Denver Athletics to Receive First NCAA Revenue Hit

Photo: Courtesy of Elko Daily Free Press

According to College AD, athletic departments will take their first financial haircut in April when proceeds from the NCAA Basketball Tournaments would have been distributed. Instead, the NCAA will distribute $225 million in June to Division I members to specifically focus on supporting college athletes. This sum represents 37% of the budgeted $600 million that was to be distributed following March Madness. The NCAA receives most of its revenue from the Division I Men’s Basketball Championship television and marketing rights, as well as championship ticket sales.

The NCAA was able to generate this one-time payment with $50 million from NCAA reserves and part of the proceeds from a $270 million event cancellation insurance policy.

According to the article, the Division I distribution, $53.6 million will be distributed through the Equal Conference Fund, which is split equally among Division I basketball-playing conferences that meet athletic and academic standards to play in the men’s basketball tournament. The remainder of the funds will be proportionally distributed through the other NCAA funds. The payment will be unrestricted to provide latitude to conferences to distribute as they see fit.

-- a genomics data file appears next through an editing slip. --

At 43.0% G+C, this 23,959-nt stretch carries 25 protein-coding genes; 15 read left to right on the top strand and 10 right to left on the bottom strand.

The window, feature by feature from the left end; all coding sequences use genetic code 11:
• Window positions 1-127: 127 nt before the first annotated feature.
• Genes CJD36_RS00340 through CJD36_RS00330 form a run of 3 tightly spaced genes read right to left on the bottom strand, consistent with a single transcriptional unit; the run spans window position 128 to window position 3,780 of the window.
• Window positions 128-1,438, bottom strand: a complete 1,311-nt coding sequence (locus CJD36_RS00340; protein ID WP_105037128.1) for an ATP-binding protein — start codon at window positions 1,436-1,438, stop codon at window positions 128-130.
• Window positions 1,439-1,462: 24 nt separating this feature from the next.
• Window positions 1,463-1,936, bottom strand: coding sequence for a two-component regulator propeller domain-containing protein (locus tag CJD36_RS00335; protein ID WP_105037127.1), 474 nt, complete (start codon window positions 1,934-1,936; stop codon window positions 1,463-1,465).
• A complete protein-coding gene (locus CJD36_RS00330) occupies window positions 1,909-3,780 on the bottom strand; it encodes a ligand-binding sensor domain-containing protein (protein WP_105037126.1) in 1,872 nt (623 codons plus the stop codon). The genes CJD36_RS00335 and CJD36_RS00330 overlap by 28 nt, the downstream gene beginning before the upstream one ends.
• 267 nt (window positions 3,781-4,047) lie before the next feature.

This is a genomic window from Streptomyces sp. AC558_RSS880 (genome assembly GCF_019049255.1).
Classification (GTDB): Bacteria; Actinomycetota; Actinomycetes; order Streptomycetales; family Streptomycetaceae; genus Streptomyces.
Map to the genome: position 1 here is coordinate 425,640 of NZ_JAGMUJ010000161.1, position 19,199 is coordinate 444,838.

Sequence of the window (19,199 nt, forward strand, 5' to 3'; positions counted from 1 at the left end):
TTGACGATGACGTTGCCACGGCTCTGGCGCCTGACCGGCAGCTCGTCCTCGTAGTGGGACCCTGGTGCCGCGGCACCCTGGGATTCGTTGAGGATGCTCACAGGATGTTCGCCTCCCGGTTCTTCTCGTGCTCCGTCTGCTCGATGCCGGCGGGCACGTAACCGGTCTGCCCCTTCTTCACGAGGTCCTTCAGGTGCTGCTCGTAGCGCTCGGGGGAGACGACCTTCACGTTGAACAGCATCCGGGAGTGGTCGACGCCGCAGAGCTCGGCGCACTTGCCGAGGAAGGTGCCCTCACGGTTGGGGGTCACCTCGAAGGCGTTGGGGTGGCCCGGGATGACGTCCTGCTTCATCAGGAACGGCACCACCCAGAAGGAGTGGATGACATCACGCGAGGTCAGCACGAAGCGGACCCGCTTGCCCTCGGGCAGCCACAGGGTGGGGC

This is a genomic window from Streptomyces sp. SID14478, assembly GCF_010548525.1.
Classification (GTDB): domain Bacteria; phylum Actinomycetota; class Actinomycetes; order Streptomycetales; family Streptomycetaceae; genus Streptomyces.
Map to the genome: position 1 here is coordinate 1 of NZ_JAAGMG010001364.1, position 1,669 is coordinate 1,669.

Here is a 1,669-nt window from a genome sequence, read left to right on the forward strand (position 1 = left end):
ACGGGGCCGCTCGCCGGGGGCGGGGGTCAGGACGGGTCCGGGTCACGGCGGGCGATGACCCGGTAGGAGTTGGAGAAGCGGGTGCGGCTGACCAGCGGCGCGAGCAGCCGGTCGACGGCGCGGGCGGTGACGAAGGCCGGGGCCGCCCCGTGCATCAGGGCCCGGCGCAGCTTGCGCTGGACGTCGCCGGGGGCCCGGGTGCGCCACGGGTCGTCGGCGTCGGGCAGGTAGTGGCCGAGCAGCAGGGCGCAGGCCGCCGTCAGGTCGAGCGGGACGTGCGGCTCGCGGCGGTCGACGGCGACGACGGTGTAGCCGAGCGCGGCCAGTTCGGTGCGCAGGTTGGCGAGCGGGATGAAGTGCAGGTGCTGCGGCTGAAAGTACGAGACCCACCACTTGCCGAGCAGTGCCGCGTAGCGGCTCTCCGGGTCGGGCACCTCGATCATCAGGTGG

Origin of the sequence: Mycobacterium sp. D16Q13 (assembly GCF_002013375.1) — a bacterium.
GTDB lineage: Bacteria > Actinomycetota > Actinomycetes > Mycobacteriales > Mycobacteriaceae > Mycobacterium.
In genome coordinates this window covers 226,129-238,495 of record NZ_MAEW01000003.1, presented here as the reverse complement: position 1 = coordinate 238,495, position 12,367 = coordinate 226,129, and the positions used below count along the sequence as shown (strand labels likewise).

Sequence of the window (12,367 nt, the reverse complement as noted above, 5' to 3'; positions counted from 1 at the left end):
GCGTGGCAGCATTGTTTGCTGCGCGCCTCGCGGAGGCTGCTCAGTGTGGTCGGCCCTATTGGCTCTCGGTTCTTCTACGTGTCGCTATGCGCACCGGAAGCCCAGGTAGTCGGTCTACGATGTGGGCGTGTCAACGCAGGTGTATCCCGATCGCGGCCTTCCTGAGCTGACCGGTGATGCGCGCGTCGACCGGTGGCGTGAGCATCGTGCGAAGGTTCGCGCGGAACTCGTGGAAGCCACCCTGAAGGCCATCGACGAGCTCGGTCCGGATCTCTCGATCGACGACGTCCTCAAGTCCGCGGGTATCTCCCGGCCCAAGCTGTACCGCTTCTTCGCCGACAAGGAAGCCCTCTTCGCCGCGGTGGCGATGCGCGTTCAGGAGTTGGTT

This reduced payout will impact Denver athletics as well as create a ripple effect that will also financially impact public, private and large and small universities and colleges.

And the pressure on all athletic departments that we discussed in a prior article extends to large, public universities as well. For example, at the University of Wyoming, athletic director Tom Burman said, “It’s going to cost us is the loss of NCAA basketball revenue, which funds the entire operations.” Add to this, total operating costs for athletics in 2018-19 was a little over $48.1 million. Without money from the university and outside contributions, the athletic department had just under $24 million in revenue. Wyoming will still honor the scholarships of athletes that lost their spring seasons. “It’s the right thing, but how do we pay for it?” Burman said. “I don’t know where at the present time Wyoming stands.”

The University of Denver Athletics’s staff is huddling up like all other institutions are and exploring creative ways to cut costs. One way under consideration is more regionally focused non-conference schedules which allow for less expensive travel and perhaps home and away matchups in the same season to mitigate expenses. This could also be a positive for fans as well, with increased local focus and access.

4 thoughts on “Denver Athletics to Receive First NCAA Revenue Hit”

  1. Thx! Surprised that home-and-home same season non-conference games don’t happen in a number of sports. Especially in a geographic area like Colorado where we are so far from the east and wet coast markets and D1 teams.

  2. So…what home and home, regional (non conference) matchups could DU Hockey possibly have? Air Force, Arizona State…and then?

  3. Talking about sports such as hoops, soccer and Volleyball. All have lots of travel. Hockey and Lax do not have many regional non-conference opponents.

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